In celebrating queer history, we often take time to remember the pioneering figures who weren’t able to be out and proud during their lifetimes. Anne Lister, Oscar Wilde, Alan Turing, to name but a few. But how do we approach the sticky subject of the gays of history who, perhaps, aren’t so worthy of celebrating? This is the exact topic Ben Miller and Huw Lemmey focus on in Bad Gays: A Homosexual History.
Giving an alternative view of queer history through its most lamentable figures, Miller and Lemmey go deep on Hadrian, James VI and I, Lawrence of Arabia, J Edgar Hoover and Ronnie Kray, and don’t let up on the debauched details of their lives.
Starting its life as a podcast, Bad Gays very much feels like a distillation of that project. Not to say that the text in this book is a mere transcript of certain episodes, far from it, but it does suffer from some dense writing and the inclusion of Kenneth Williams-esque cheeky asides that jar rather than amuse.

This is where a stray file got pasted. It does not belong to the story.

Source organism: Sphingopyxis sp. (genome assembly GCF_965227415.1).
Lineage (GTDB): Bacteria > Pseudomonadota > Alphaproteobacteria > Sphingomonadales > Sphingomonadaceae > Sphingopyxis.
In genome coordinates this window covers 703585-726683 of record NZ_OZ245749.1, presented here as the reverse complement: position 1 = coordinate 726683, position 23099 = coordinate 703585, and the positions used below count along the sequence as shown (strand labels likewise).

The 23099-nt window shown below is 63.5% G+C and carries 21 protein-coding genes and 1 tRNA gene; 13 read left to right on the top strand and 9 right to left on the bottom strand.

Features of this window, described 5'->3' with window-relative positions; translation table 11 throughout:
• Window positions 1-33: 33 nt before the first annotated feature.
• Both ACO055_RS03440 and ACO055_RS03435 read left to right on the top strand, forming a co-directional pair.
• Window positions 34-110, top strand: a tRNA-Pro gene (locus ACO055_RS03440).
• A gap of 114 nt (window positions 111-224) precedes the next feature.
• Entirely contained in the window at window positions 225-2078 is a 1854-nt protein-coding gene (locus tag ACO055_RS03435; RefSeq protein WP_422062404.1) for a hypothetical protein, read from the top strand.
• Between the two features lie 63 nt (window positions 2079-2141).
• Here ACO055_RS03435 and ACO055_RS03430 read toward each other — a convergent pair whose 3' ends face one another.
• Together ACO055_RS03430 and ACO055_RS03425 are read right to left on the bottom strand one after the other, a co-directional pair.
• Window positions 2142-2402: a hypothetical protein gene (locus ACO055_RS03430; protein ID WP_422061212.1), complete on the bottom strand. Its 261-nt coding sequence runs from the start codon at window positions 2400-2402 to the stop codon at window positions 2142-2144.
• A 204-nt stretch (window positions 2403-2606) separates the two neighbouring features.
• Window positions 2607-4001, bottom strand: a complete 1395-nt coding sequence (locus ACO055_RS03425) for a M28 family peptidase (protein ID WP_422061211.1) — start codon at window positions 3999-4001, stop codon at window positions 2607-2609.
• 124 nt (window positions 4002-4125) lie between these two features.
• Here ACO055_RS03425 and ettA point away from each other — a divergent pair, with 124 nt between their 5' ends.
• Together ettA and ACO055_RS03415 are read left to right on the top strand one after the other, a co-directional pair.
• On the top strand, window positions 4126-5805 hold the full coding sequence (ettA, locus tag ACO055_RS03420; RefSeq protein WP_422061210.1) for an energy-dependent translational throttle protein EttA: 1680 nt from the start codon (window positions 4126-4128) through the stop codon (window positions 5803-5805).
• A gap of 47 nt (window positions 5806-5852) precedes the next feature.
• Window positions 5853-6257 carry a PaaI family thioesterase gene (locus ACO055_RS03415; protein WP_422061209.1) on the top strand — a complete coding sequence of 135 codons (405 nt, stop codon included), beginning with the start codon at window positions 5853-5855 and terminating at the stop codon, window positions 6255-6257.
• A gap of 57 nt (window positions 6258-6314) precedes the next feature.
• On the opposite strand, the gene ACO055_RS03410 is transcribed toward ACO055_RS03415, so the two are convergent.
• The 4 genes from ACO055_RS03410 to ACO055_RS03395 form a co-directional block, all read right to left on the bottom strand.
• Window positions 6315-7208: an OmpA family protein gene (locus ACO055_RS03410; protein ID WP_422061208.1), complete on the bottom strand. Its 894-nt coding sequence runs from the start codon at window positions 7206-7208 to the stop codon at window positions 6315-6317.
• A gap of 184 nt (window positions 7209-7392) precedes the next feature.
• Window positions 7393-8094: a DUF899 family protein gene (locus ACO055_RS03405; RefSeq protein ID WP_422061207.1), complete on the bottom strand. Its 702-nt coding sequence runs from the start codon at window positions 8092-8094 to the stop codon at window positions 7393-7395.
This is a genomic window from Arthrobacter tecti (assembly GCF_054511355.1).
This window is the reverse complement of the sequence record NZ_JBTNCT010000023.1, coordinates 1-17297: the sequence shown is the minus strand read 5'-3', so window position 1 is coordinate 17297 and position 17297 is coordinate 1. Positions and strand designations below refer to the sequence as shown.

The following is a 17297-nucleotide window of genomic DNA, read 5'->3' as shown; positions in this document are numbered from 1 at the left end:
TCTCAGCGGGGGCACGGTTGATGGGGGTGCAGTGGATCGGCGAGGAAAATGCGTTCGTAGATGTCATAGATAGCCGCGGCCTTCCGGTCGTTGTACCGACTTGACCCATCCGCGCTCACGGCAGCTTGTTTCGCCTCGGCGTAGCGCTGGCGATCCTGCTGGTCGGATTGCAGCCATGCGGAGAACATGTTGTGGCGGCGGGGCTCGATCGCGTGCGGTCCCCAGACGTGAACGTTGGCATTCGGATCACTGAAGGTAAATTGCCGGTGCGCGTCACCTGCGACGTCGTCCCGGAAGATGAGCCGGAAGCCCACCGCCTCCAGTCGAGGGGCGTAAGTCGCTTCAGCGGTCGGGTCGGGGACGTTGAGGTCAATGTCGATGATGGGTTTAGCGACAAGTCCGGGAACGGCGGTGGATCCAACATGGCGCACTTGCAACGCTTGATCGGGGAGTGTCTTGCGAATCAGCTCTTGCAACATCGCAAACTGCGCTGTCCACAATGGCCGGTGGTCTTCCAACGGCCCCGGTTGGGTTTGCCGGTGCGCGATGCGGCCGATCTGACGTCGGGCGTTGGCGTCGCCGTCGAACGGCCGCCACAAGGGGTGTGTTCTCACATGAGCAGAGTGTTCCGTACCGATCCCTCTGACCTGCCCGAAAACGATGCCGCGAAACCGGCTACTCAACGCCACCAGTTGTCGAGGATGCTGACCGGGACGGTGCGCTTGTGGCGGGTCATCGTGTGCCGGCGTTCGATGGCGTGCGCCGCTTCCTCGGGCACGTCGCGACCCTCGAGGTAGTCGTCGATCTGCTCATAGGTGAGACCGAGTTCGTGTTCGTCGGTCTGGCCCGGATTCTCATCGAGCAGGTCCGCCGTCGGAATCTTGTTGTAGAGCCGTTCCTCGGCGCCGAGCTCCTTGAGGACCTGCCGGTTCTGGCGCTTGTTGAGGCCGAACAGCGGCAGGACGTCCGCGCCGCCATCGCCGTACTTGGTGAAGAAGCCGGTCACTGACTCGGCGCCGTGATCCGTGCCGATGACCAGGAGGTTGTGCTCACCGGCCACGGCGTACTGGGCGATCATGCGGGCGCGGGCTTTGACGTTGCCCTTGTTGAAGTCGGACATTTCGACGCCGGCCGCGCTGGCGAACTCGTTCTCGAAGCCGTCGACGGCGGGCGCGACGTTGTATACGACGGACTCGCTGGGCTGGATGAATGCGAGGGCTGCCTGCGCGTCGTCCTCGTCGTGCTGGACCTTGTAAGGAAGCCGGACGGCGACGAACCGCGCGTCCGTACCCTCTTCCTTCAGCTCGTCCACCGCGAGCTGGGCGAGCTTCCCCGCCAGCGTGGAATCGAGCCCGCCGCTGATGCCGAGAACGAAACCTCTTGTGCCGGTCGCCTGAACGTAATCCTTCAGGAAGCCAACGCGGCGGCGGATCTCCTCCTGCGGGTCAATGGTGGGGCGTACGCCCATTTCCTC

Scrolling through the episode list of the podcast, I am left wondering why the authors chose who they did to include in the book. The podcast has some genuinely left-of-field choices, such as Morrissey, Cecil Rhodes, Benjamin Britten and Cressida Dick. The book very much sticks to less-controversial choices, a rare piece of conservatism from their radical political publishing house, Verso.
All this aside however, Bad Gays can surely boast being one of the most original queer history books of recent years, and something that is sure to garner much conversation and debate. Let’s hope that Miller and Lemmey are more far-reaching with the next volume.
Barry Pierce is a journalist and cultural commentator